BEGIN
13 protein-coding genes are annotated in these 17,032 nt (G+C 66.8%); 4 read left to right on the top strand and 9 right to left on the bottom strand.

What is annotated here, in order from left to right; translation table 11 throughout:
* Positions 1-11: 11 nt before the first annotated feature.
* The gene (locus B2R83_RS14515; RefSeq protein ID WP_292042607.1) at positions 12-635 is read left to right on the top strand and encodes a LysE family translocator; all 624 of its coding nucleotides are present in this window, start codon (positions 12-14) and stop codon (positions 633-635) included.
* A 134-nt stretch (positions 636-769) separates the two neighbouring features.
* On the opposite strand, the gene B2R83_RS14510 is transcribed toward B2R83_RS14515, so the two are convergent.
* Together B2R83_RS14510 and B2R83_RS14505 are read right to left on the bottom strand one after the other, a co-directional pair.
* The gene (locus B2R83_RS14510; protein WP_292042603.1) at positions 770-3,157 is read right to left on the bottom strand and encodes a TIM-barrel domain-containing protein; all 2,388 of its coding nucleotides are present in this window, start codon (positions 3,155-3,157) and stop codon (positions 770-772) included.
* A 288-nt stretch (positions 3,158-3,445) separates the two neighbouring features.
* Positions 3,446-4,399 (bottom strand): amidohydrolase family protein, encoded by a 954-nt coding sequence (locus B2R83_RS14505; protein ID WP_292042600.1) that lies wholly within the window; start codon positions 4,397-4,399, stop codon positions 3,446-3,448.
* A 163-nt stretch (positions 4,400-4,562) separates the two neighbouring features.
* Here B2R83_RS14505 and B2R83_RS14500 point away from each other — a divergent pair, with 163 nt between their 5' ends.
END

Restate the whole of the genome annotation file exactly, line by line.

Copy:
13 protein-coding genes are annotated in these 17,032 nt (G+C 66.8%); 4 read left to right on the top strand and 9 right to left on the bottom strand.

What is annotated here, in order from left to right; translation table 11 throughout:
* Positions 1-11: 11 nt before the first annotated feature.
* The gene (locus B2R83_RS14515; RefSeq protein ID WP_292042607.1) at positions 12-635 is read left to right on the top strand and encodes a LysE family translocator; all 624 of its coding nucleotides are present in this window, start codon (positions 12-14) and stop codon (positions 633-635) included.
* A 134-nt stretch (positions 636-769) separates the two neighbouring features.
* On the opposite strand, the gene B2R83_RS14510 is transcribed toward B2R83_RS14515, so the two are convergent.
* Together B2R83_RS14510 and B2R83_RS14505 are read right to left on the bottom strand one after the other, a co-directional pair.
* The gene (locus B2R83_RS14510; protein WP_292042603.1) at positions 770-3,157 is read right to left on the bottom strand and encodes a TIM-barrel domain-containing protein; all 2,388 of its coding nucleotides are present in this window, start codon (positions 3,155-3,157) and stop codon (positions 770-772) included.
* A 288-nt stretch (positions 3,158-3,445) separates the two neighbouring features.
* Positions 3,446-4,399 (bottom strand): amidohydrolase family protein, encoded by a 954-nt coding sequence (locus B2R83_RS14505; protein ID WP_292042600.1) that lies wholly within the window; start codon positions 4,397-4,399, stop codon positions 3,446-3,448.
* A 163-nt stretch (positions 4,400-4,562) separates the two neighbouring features.
* Here B2R83_RS14505 and B2R83_RS14500 point away from each other — a divergent pair, with 163 nt between their 5' ends.